Department of Anthropology, University of California, Berkeley
Wittgenstein, Ludwig. “Remarks on Frazer’s Golden Bough.” In Philosophical Occasions, 1912–1951, edited by James C. Klagge and Alfred Nordmann, 118–55. Indianapolis: Hackett, 1993.
Ludwig Wittgenstein’s Remarks on Frazer’s Golden Bough is a set of aphoristic notes and marginalia scribbled in reaction to Sir James George Frazer’s armchair account of magical rites, ritual, and ceremony. Frazer’s The Golden Bough, first published in 1890, grew to thirteen volumes by 1936, four years prior to Frazer’s death at Cambridge; a 1922 abridgment compiled by Frazer’s spouse has circulated widely ever since. The bulk of Wittgenstein’s Remarks were composed during his initial encounter with Frazer’s text in 1931, the rest “not earlier than 1936 and probably after 1948,” according to one biographer. They were first published after his death, also at Cambridge, in 1951.
Canguilhem’s historical epistemology continues to inspire historians and anthropologists to attend to how current and former human practices of science shape our conceptualizations and engagement with natural and experimental environments, non-human beings, and human life. Now, with the publication of a translation of La connaissance de la vie ( 2008), which contains many of Canguilhem’s key works, “The Living and Milieu” speaks with new urgency.[ In the spirit of the History of Anthropology Newsletter’s call for multidisciplinary exploration of novel topographies for the history of anthropology, this Special Focus Section gathers five insightful considerations of reversals and collapses in relations between organism and environment for the history of human and life sciences since their seminal characterization in “The Living and Its Milieu.”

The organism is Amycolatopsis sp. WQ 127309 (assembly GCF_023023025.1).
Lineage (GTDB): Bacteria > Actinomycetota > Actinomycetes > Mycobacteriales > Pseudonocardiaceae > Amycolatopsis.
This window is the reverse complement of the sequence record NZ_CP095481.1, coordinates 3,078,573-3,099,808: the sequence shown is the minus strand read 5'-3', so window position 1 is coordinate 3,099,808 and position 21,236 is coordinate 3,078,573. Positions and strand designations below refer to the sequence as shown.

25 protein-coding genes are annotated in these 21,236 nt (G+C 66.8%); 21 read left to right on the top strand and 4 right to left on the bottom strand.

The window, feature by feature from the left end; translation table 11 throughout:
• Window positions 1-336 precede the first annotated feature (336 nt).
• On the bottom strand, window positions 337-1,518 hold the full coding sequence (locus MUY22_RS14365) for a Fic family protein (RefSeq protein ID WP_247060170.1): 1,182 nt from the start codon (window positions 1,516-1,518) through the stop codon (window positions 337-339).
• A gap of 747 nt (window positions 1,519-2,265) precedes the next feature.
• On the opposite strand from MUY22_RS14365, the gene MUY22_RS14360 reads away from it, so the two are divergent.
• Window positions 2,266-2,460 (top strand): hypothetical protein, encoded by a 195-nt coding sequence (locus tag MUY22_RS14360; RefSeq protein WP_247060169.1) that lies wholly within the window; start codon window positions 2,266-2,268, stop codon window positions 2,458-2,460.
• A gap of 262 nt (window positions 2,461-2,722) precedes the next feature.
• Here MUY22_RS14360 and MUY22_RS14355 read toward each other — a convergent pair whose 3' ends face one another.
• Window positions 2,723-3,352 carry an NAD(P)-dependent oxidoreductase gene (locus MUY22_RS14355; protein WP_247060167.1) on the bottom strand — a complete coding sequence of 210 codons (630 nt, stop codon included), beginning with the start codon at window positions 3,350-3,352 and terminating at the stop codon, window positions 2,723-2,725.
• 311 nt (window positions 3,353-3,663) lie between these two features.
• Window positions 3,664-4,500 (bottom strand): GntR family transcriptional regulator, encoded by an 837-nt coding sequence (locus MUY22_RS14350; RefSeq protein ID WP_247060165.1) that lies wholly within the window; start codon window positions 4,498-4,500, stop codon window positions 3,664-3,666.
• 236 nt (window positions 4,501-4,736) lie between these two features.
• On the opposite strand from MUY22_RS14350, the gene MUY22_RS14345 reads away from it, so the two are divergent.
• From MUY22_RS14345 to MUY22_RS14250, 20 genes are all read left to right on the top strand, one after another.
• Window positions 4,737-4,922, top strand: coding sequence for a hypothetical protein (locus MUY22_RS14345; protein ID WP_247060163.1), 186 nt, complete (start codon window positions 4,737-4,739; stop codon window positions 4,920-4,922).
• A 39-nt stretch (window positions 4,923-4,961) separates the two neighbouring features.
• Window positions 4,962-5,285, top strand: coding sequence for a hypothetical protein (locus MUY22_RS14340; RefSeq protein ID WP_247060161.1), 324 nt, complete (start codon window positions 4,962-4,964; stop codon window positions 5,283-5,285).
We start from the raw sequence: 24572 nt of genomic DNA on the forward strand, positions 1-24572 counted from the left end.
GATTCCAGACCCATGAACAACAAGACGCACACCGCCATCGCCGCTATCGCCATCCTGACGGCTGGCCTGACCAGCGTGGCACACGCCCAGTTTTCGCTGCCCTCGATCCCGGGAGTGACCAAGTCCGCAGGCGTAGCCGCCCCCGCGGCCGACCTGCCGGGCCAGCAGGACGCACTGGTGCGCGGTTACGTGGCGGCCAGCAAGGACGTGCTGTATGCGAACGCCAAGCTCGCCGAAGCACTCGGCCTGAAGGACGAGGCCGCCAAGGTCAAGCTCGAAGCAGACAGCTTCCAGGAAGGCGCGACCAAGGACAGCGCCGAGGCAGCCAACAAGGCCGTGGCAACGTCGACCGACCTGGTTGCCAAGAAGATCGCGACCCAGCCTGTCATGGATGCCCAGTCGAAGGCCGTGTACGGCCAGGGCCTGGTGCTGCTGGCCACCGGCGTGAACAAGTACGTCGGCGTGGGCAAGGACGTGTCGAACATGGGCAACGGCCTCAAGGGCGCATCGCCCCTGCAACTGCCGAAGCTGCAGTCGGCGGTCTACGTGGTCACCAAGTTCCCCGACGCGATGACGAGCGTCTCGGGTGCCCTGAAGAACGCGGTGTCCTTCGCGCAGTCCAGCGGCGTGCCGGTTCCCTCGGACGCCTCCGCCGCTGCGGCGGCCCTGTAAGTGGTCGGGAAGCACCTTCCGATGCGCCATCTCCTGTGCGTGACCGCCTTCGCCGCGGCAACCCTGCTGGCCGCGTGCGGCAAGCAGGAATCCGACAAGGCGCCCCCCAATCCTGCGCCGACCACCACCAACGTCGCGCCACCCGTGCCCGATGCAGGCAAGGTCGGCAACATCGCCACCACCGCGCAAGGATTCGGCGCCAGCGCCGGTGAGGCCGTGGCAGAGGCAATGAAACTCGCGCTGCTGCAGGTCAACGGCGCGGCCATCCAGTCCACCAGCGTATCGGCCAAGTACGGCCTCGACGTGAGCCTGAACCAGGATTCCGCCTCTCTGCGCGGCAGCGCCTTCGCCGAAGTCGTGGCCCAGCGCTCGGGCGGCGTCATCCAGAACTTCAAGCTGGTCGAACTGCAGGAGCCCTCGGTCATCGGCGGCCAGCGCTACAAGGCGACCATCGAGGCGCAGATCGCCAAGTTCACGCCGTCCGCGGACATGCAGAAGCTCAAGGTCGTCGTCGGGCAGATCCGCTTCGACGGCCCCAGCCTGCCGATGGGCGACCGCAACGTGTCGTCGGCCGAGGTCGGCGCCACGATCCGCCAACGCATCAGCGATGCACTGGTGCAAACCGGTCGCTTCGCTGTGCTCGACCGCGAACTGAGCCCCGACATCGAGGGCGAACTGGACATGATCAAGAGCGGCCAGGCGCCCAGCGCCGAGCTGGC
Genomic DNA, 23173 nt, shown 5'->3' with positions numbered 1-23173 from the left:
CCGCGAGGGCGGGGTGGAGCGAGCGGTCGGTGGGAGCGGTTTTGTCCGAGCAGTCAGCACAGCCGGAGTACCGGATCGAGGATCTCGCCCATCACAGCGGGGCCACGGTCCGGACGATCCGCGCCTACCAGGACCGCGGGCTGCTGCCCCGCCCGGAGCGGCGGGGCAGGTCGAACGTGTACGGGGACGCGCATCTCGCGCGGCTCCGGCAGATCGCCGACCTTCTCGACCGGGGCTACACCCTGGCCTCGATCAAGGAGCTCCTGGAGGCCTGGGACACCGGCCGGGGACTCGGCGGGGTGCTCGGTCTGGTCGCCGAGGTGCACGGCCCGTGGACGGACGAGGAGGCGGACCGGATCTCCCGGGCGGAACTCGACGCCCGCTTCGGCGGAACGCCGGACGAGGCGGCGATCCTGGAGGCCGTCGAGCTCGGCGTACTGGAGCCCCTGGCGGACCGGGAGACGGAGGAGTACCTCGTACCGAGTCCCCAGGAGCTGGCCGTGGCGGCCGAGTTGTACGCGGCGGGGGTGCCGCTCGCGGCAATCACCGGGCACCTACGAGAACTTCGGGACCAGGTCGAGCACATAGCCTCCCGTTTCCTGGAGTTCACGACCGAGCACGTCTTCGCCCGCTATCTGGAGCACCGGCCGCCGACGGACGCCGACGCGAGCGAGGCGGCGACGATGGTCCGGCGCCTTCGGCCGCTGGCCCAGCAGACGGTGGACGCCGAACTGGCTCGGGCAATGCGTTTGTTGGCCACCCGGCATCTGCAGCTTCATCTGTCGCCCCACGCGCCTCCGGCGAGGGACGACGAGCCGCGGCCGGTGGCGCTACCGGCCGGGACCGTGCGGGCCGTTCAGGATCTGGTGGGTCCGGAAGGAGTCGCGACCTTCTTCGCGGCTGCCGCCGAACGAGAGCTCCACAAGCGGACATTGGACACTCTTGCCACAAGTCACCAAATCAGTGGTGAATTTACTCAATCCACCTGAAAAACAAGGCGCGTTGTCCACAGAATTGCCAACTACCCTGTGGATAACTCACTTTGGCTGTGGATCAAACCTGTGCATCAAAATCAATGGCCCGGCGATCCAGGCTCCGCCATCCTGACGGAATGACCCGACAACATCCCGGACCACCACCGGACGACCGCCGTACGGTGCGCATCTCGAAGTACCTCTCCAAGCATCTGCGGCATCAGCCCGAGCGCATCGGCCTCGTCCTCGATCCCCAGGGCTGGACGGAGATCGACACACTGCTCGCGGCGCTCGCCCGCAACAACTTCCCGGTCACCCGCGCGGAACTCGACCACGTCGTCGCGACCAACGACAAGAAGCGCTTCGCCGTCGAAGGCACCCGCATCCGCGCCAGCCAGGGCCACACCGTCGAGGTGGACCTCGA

Click here to read the full focus section
Amidst ongoing shifts to our environments and biologies, the traditional anthropological and biological objects—human being and life, anthropos and bios—are today twined together in unprecedented ways. Witness the bourgeoning interest from bioscientists in cultural and human affairs, and the even longer standing interest from anthropologists in things biological, as former disciplinary norms are upended and new relations, forms, and understandings of life emerge.